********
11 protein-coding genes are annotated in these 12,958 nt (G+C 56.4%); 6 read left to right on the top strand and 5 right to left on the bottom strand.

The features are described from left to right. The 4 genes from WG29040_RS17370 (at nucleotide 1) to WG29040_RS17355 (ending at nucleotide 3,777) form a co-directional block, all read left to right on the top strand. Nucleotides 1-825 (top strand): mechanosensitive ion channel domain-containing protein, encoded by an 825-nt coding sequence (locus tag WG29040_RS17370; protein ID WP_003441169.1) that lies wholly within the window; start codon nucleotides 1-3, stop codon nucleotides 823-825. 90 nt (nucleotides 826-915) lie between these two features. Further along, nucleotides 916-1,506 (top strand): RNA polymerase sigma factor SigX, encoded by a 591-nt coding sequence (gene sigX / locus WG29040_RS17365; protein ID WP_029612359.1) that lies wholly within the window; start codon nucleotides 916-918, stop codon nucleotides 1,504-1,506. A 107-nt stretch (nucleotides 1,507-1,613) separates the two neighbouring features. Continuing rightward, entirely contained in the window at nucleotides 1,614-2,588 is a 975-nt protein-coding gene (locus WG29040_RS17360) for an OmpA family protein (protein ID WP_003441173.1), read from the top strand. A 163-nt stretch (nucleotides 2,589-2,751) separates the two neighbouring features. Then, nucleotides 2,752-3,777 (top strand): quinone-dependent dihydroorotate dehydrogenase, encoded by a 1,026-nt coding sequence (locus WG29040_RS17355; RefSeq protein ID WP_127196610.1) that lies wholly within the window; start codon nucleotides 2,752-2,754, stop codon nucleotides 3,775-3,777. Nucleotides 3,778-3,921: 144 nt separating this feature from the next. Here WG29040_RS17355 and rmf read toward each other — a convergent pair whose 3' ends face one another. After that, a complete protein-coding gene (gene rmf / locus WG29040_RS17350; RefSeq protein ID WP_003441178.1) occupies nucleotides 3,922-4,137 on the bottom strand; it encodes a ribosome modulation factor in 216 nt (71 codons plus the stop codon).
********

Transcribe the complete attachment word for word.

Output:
11 protein-coding genes are annotated in these 12,958 nt (G+C 56.4%); 6 read left to right on the top strand and 5 right to left on the bottom strand.

The features are described from left to right. The 4 genes from WG29040_RS17370 (at nucleotide 1) to WG29040_RS17355 (ending at nucleotide 3,777) form a co-directional block, all read left to right on the top strand. Nucleotides 1-825 (top strand): mechanosensitive ion channel domain-containing protein, encoded by an 825-nt coding sequence (locus tag WG29040_RS17370; protein ID WP_003441169.1) that lies wholly within the window; start codon nucleotides 1-3, stop codon nucleotides 823-825. 90 nt (nucleotides 826-915) lie between these two features. Further along, nucleotides 916-1,506 (top strand): RNA polymerase sigma factor SigX, encoded by a 591-nt coding sequence (gene sigX / locus WG29040_RS17365; protein ID WP_029612359.1) that lies wholly within the window; start codon nucleotides 916-918, stop codon nucleotides 1,504-1,506. A 107-nt stretch (nucleotides 1,507-1,613) separates the two neighbouring features. Continuing rightward, entirely contained in the window at nucleotides 1,614-2,588 is a 975-nt protein-coding gene (locus WG29040_RS17360) for an OmpA family protein (protein ID WP_003441173.1), read from the top strand. A 163-nt stretch (nucleotides 2,589-2,751) separates the two neighbouring features. Then, nucleotides 2,752-3,777 (top strand): quinone-dependent dihydroorotate dehydrogenase, encoded by a 1,026-nt coding sequence (locus WG29040_RS17355; RefSeq protein ID WP_127196610.1) that lies wholly within the window; start codon nucleotides 2,752-2,754, stop codon nucleotides 3,775-3,777. Nucleotides 3,778-3,921: 144 nt separating this feature from the next. Here WG29040_RS17355 and rmf read toward each other — a convergent pair whose 3' ends face one another. After that, a complete protein-coding gene (gene rmf / locus WG29040_RS17350; RefSeq protein ID WP_003441178.1) occupies nucleotides 3,922-4,137 on the bottom strand; it encodes a ribosome modulation factor in 216 nt (71 codons plus the stop codon).